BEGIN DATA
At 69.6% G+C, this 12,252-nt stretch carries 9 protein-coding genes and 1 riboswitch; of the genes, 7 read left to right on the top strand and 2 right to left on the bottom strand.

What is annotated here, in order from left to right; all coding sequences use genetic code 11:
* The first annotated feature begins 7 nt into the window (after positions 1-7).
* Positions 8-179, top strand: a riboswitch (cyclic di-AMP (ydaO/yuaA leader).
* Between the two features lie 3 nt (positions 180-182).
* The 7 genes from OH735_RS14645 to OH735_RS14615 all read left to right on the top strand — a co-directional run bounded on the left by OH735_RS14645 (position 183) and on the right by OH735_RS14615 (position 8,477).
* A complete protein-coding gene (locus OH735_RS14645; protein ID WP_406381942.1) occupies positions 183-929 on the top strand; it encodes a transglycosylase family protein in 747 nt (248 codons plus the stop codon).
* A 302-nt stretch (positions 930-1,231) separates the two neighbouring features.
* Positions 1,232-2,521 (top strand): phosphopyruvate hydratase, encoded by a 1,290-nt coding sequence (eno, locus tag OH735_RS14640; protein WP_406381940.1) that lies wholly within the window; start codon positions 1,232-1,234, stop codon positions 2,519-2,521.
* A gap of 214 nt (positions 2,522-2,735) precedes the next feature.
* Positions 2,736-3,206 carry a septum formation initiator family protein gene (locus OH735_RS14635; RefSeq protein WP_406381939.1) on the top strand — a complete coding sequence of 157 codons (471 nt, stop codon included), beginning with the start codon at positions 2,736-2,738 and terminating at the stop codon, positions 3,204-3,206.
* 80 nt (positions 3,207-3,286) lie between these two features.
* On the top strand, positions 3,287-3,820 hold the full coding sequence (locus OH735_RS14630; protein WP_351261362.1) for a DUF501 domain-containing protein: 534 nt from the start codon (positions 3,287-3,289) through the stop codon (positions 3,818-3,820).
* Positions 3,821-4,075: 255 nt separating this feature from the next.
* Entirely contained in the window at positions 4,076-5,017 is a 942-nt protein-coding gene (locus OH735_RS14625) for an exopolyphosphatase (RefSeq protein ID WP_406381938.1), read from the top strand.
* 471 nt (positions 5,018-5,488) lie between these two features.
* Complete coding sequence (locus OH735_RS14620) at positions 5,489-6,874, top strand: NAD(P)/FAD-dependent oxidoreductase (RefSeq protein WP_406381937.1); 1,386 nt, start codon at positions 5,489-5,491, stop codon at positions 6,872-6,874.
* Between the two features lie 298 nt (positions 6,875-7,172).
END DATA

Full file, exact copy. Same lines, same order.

At 69.6% G+C, this 12,252-nt stretch carries 9 protein-coding genes and 1 riboswitch; of the genes, 7 read left to right on the top strand and 2 right to left on the bottom strand.

What is annotated here, in order from left to right; all coding sequences use genetic code 11:
* The first annotated feature begins 7 nt into the window (after positions 1-7).
* Positions 8-179, top strand: a riboswitch (cyclic di-AMP (ydaO/yuaA leader).
* Between the two features lie 3 nt (positions 180-182).
* The 7 genes from OH735_RS14645 to OH735_RS14615 all read left to right on the top strand — a co-directional run bounded on the left by OH735_RS14645 (position 183) and on the right by OH735_RS14615 (position 8,477).
* A complete protein-coding gene (locus OH735_RS14645; protein ID WP_406381942.1) occupies positions 183-929 on the top strand; it encodes a transglycosylase family protein in 747 nt (248 codons plus the stop codon).
* A 302-nt stretch (positions 930-1,231) separates the two neighbouring features.
* Positions 1,232-2,521 (top strand): phosphopyruvate hydratase, encoded by a 1,290-nt coding sequence (eno, locus tag OH735_RS14640; protein WP_406381940.1) that lies wholly within the window; start codon positions 1,232-1,234, stop codon positions 2,519-2,521.
* A gap of 214 nt (positions 2,522-2,735) precedes the next feature.
* Positions 2,736-3,206 carry a septum formation initiator family protein gene (locus OH735_RS14635; RefSeq protein WP_406381939.1) on the top strand — a complete coding sequence of 157 codons (471 nt, stop codon included), beginning with the start codon at positions 2,736-2,738 and terminating at the stop codon, positions 3,204-3,206.
* 80 nt (positions 3,207-3,286) lie between these two features.
* On the top strand, positions 3,287-3,820 hold the full coding sequence (locus OH735_RS14630; protein WP_351261362.1) for a DUF501 domain-containing protein: 534 nt from the start codon (positions 3,287-3,289) through the stop codon (positions 3,818-3,820).
* Positions 3,821-4,075: 255 nt separating this feature from the next.
* Entirely contained in the window at positions 4,076-5,017 is a 942-nt protein-coding gene (locus OH735_RS14625) for an exopolyphosphatase (RefSeq protein ID WP_406381938.1), read from the top strand.
* 471 nt (positions 5,018-5,488) lie between these two features.
* Complete coding sequence (locus OH735_RS14620) at positions 5,489-6,874, top strand: NAD(P)/FAD-dependent oxidoreductase (RefSeq protein WP_406381937.1); 1,386 nt, start codon at positions 5,489-5,491, stop codon at positions 6,872-6,874.
* Between the two features lie 298 nt (positions 6,875-7,172).